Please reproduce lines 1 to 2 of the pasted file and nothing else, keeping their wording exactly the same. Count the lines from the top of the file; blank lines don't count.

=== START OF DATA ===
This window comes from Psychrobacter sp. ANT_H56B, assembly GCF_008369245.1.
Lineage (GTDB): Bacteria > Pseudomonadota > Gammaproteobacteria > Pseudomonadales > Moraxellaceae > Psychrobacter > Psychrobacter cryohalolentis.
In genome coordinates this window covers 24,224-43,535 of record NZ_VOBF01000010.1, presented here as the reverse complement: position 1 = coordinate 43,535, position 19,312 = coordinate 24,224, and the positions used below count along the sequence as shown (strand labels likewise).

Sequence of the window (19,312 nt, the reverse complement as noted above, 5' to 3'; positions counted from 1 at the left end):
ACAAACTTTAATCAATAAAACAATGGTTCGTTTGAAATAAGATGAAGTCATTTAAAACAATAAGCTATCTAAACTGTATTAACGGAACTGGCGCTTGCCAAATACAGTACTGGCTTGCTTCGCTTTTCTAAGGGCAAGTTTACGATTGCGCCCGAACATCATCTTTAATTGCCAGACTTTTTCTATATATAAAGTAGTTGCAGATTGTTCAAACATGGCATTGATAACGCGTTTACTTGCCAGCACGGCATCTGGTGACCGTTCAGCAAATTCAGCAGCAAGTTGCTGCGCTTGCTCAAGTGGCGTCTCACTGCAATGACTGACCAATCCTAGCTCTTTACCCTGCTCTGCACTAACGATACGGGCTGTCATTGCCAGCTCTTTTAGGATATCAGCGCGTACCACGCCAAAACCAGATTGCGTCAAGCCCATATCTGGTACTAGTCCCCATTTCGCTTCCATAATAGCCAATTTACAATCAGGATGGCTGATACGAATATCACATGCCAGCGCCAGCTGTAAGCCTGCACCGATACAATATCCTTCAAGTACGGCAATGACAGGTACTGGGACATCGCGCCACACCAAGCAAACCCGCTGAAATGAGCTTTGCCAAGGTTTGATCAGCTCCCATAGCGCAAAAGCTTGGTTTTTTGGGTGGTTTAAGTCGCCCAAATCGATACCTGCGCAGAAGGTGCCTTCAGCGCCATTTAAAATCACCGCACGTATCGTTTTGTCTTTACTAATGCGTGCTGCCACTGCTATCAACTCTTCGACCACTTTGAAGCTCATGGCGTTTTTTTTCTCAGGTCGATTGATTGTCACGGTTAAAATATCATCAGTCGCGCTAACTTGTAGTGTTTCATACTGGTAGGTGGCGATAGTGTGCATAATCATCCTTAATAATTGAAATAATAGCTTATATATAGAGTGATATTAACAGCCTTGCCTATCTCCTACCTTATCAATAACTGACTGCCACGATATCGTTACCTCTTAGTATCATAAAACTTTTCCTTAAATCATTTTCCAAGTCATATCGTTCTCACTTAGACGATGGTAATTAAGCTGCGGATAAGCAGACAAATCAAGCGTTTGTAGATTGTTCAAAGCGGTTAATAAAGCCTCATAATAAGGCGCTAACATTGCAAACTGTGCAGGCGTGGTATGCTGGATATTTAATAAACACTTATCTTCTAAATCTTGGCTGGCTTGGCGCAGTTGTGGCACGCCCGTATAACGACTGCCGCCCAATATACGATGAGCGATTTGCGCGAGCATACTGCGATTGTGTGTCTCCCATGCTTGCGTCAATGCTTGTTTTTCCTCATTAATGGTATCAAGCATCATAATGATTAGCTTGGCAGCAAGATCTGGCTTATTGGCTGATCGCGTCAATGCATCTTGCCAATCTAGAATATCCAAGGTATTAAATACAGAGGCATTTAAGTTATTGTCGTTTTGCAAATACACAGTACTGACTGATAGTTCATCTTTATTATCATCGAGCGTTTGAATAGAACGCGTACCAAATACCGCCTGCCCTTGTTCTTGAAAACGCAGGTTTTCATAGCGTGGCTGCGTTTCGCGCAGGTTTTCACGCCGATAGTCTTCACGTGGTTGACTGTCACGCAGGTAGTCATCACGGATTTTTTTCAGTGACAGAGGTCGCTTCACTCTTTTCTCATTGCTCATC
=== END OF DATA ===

This window comes from Psychrobacter sp. ANT_H56B, assembly GCF_008369245.1.
Lineage (GTDB): Bacteria > Pseudomonadota > Gammaproteobacteria > Pseudomonadales > Moraxellaceae > Psychrobacter > Psychrobacter cryohalolentis.